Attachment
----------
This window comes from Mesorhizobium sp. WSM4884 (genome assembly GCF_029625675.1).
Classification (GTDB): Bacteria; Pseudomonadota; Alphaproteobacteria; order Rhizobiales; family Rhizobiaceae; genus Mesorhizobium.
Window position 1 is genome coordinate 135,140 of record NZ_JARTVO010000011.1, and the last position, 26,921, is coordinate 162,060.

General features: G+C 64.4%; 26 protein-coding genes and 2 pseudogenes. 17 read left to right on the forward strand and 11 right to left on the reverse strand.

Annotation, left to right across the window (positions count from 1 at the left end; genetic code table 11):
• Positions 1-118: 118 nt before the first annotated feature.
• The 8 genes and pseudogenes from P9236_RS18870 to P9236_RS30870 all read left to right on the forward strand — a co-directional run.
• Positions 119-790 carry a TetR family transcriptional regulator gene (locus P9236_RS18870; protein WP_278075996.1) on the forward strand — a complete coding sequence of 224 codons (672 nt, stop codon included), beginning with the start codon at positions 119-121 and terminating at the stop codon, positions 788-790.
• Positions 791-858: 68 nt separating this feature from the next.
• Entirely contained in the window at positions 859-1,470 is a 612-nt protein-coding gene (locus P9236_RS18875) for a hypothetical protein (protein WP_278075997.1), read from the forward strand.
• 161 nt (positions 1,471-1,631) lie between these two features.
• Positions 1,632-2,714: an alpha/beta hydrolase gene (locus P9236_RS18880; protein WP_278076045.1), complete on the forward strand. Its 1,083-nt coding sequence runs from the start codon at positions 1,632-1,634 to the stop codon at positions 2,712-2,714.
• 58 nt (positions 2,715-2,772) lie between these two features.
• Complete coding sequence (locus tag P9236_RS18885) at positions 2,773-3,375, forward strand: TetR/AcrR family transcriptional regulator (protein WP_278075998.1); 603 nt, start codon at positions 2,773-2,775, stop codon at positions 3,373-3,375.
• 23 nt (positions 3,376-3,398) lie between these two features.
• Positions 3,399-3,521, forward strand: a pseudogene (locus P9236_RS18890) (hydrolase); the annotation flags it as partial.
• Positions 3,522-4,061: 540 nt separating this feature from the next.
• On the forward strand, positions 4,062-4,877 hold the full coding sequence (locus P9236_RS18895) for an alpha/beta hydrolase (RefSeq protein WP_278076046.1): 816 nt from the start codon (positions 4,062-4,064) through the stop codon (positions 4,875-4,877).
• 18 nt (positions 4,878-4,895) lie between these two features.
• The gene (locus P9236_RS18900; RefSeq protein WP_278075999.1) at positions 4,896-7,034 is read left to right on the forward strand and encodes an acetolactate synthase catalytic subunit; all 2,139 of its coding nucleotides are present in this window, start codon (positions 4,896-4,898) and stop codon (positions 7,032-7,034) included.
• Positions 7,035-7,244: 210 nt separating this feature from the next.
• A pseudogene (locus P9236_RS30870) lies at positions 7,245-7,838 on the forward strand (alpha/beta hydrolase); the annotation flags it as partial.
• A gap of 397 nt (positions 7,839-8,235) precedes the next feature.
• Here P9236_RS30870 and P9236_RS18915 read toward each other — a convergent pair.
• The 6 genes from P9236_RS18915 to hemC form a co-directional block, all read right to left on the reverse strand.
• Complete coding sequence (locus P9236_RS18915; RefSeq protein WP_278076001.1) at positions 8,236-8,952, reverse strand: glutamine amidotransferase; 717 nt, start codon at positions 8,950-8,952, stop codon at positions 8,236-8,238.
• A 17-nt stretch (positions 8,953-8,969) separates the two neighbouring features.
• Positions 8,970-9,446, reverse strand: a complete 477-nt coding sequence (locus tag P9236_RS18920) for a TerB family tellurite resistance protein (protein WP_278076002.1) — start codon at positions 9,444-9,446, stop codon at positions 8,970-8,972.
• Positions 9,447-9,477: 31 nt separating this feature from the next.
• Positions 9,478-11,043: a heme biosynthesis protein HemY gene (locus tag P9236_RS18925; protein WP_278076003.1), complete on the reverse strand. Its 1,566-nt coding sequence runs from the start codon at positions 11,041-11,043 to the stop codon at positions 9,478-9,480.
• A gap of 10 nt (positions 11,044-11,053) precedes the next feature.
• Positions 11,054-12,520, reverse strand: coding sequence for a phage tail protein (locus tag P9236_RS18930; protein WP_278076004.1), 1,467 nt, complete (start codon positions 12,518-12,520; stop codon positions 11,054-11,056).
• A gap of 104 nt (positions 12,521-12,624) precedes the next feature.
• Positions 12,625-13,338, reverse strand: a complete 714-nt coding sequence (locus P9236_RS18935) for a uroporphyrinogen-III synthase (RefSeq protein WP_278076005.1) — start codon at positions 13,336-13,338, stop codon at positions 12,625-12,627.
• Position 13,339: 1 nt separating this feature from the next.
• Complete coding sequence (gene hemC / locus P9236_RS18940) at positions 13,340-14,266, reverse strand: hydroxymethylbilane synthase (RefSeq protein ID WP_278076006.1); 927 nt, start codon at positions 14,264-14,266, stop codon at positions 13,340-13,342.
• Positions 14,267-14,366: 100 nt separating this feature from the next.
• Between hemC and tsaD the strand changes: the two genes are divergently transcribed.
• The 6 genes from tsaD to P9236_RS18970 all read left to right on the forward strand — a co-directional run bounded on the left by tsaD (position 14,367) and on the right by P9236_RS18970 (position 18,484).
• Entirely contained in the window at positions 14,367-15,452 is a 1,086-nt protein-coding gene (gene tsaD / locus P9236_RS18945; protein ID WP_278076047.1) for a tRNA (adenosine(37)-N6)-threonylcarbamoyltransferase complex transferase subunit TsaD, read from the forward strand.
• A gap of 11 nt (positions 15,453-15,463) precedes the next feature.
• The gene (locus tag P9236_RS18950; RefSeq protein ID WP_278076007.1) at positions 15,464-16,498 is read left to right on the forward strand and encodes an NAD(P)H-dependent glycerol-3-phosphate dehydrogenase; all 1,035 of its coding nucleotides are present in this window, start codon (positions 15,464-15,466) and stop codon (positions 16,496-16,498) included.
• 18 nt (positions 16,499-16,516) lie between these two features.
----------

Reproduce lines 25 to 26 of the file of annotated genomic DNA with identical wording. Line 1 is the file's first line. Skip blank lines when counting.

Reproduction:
• The 6 genes from P9236_RS18915 to hemC form a co-directional block, all read right to left on the reverse strand.
• Complete coding sequence (locus P9236_RS18915; RefSeq protein WP_278076001.1) at positions 8,236-8,952, reverse strand: glutamine amidotransferase; 717 nt, start codon at positions 8,950-8,952, stop codon at positions 8,236-8,238.